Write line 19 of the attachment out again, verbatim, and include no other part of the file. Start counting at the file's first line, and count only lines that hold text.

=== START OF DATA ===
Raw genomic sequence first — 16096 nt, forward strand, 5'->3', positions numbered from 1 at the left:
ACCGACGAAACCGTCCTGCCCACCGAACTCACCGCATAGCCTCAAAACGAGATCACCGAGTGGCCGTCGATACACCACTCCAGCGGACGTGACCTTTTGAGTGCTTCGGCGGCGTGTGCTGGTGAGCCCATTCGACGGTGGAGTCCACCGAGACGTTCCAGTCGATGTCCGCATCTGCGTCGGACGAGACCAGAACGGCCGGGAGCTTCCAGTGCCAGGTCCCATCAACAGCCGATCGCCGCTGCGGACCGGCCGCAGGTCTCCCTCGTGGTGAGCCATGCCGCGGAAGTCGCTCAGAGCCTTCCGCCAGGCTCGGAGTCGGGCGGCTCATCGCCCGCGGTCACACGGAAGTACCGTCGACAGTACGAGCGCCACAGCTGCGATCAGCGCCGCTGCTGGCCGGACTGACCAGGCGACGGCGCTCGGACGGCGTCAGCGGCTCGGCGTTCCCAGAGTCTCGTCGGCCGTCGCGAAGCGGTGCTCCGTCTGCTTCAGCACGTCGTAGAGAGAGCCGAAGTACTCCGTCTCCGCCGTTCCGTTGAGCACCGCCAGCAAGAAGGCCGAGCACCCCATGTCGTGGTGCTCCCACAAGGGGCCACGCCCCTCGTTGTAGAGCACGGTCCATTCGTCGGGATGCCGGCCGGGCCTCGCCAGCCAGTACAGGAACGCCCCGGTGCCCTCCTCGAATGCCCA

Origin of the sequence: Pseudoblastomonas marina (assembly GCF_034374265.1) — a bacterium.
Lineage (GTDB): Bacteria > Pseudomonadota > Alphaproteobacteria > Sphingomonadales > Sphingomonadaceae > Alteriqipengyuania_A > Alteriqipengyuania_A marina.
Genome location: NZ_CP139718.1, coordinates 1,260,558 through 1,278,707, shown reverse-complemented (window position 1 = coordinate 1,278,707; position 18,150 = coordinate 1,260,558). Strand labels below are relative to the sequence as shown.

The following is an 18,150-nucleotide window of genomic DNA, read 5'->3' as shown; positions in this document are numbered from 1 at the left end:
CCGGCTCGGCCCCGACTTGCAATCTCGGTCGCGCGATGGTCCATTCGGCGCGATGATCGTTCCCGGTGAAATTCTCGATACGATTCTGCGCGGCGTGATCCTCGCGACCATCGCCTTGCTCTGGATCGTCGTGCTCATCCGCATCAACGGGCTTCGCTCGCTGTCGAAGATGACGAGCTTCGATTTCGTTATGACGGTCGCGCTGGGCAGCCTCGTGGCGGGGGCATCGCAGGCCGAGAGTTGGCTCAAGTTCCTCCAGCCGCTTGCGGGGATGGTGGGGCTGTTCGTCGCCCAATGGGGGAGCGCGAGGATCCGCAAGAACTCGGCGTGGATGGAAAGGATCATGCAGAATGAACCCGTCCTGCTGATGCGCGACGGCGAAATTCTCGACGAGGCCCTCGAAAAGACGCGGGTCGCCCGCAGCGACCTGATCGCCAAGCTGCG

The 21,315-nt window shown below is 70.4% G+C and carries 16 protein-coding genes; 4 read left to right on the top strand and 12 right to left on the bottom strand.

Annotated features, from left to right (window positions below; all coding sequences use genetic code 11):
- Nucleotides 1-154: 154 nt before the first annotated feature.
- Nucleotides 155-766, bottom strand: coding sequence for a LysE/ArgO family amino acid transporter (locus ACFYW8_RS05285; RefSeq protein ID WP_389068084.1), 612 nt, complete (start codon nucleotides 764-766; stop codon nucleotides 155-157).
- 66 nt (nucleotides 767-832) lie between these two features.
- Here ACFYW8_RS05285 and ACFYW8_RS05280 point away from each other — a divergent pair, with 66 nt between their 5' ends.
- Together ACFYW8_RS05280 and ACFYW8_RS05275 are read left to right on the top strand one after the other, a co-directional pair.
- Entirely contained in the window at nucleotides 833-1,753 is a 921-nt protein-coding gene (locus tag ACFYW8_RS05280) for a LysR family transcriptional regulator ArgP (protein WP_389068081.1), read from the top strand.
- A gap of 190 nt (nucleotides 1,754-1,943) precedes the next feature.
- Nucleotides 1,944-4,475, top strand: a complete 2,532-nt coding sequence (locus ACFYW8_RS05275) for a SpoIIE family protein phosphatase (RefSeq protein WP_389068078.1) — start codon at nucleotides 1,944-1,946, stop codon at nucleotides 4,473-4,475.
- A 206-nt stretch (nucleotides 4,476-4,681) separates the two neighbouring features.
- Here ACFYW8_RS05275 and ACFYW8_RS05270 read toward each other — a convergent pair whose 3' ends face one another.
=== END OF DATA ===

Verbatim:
- Here ACFYW8_RS05275 and ACFYW8_RS05270 read toward each other — a convergent pair whose 3' ends face one another.